If you consider the thick cake of pollen that has blanketed my car this week, you could easily tell that Spring has finally hit Arkansas. This is one of the best times of the year (other than autumn), when the trees begin to get leaves and the landscape turns to green again. The only downside is the pollen that turns everything green, but luckily we had a nice rainstorm pass through today that washed it all away (at least it made my car look somewhat clean).

 But last weekend I wanted to get a few pictures of the newly blossoming Spring. So on Saturday, while with my girlfriend, we visited a spot near Searcy. This is a view of the Little Red River, which isn't actually all that little, or red.


This overlook is B Rock, and it provided a nice overlook to the trees that were changing over into their Spring colors...


And on Sunday, I headed over to North Little Rock and visited the Old Mill. And since it was a warm Spring weekend afternoon, it can safely be assumed that the place was packed with people. I counted five people getting portraits taken while I was there, and countless others crowding the mill and surrounding grounds. But miraculously, I managed to get a shot of the mill without anyone else in it. And with a nice flowering dogwood tree in the foreground...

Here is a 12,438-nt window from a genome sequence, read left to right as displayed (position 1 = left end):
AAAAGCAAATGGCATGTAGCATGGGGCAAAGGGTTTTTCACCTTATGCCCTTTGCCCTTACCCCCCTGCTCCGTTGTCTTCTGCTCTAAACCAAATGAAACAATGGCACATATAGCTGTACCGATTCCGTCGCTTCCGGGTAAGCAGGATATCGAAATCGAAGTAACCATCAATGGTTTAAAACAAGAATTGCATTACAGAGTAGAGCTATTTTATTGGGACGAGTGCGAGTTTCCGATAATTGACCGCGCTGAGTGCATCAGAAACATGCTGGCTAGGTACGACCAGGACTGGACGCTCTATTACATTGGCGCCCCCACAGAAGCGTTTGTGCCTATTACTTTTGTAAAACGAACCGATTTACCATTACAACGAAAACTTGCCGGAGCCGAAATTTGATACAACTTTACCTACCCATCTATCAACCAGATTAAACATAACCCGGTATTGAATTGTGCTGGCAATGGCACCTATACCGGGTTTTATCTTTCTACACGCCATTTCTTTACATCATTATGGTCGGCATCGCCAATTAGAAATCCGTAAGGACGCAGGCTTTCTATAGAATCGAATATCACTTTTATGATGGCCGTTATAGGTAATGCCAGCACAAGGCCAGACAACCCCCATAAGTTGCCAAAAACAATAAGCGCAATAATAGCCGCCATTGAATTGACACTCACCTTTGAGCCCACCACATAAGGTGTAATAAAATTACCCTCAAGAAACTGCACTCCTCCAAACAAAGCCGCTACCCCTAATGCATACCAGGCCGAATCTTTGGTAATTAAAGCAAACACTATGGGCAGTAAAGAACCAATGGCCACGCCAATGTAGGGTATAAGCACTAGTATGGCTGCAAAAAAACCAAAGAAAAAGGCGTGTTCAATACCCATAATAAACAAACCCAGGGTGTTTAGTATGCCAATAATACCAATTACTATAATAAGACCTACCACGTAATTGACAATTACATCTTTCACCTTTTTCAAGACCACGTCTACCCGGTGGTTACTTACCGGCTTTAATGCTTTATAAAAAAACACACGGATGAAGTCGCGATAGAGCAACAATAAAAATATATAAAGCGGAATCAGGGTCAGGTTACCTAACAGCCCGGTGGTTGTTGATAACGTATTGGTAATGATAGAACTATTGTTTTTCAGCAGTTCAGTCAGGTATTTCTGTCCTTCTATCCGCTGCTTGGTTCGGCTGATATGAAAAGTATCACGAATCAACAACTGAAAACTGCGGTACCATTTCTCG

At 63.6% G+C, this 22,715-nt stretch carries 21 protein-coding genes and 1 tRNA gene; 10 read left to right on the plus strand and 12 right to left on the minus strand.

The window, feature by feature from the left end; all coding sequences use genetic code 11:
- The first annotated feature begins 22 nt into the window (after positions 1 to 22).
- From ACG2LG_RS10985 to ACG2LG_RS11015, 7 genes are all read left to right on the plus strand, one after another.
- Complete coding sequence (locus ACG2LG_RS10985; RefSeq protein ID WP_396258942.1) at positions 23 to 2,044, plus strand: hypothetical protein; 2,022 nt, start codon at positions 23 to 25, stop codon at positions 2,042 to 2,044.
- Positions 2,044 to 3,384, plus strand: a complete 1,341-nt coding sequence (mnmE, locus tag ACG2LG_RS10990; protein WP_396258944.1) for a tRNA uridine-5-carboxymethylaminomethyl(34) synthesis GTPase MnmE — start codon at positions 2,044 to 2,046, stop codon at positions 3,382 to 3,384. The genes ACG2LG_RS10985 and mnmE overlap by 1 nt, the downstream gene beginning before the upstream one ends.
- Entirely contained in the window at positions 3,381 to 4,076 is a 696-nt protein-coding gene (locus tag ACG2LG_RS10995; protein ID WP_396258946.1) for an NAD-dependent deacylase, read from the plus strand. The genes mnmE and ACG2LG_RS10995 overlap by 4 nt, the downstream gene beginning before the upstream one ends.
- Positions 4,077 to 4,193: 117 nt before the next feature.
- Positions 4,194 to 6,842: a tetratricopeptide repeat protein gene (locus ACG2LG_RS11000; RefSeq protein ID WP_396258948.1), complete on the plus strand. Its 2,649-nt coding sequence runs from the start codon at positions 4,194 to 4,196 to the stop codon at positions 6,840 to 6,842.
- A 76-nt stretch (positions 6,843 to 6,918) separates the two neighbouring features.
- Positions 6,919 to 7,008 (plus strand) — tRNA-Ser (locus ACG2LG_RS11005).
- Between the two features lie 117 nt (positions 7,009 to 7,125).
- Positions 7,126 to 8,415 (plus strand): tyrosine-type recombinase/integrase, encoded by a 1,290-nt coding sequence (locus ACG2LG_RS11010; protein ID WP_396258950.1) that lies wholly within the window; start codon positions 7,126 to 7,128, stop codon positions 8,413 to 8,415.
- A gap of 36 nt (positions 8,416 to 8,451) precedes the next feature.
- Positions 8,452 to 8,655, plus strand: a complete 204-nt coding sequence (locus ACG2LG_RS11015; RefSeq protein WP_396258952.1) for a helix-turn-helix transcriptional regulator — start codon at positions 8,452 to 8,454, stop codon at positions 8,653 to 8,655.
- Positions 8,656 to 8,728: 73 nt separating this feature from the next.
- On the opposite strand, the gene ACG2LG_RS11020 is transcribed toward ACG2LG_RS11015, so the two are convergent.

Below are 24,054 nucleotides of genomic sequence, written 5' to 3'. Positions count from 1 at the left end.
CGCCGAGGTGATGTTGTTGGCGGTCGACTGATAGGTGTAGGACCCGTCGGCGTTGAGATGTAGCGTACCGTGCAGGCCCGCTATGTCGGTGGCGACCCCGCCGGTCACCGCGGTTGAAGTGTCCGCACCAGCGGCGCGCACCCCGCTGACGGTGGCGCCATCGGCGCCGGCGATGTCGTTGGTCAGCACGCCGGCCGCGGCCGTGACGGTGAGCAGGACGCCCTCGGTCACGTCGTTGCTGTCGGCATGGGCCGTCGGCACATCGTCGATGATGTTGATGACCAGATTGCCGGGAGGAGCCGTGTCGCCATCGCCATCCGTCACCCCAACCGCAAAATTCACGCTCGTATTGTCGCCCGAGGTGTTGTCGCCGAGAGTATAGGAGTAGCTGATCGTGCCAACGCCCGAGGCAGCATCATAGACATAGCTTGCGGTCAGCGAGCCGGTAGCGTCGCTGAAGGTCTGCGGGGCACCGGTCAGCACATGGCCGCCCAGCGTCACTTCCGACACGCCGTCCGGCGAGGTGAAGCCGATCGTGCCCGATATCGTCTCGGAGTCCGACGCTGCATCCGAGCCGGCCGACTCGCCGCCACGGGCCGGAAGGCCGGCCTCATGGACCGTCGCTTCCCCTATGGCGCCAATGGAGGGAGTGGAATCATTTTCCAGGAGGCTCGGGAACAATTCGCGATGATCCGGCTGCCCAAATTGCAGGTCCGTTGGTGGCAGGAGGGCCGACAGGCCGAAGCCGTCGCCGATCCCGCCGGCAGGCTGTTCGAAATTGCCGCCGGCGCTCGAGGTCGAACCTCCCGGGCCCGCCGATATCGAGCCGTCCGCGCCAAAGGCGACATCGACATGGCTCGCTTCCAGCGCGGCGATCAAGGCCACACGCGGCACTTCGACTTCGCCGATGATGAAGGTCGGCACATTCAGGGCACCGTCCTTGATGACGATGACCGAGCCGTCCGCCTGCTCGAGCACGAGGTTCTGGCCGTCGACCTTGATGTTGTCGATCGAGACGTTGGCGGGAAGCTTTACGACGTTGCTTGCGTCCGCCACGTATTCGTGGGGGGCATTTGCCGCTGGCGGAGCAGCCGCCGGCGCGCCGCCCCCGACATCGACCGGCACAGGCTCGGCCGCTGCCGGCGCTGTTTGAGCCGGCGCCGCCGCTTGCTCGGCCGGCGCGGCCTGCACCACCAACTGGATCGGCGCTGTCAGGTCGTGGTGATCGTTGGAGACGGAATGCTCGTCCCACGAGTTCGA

And then on Monday, after work, we headed out to visit Flatside Pinnacle. This is a great spot, which is just a short hour drive away from Little Rock. But the views from there are awesome, overlooking the thick forests of the Flatside Wilderness, in the Ouachita National Forest. After the drive out from the city, I realized that I had mistakenly left my polarizing filter at home. Oh well. The views made up for my lack of planning in the filter department.


The view from Flatside, as the sun began to set...


The sunset was great, shining over the rolling hills of the Ouachita Mountains...


Wednesday, April 17, 2013

Little Rock

I had some free time last week, so I drove to downtown Little Rock to try to take a few pictures. I wandered around a bit before hitting Riverfront Park in North Little Rock, which has some good views of downtown Little Rock. It was right at dusk, so I hurried over to the river and got a few shots of the Clinton Park Bridge. The Clinton Park Bridge is an old rail bridge (originally called the Rock Island Bridge), that was converted into a pedestrian bridge a few years ago. The Clinton Presidential Library is the building just to the right...


I walked under the I-30 bridge and took this shot of the Little Rock skyline, with an old towering tree in the foreground. I really like the old trees that grow along the riverfront, which have stood here for so long and have seen so much time pass by...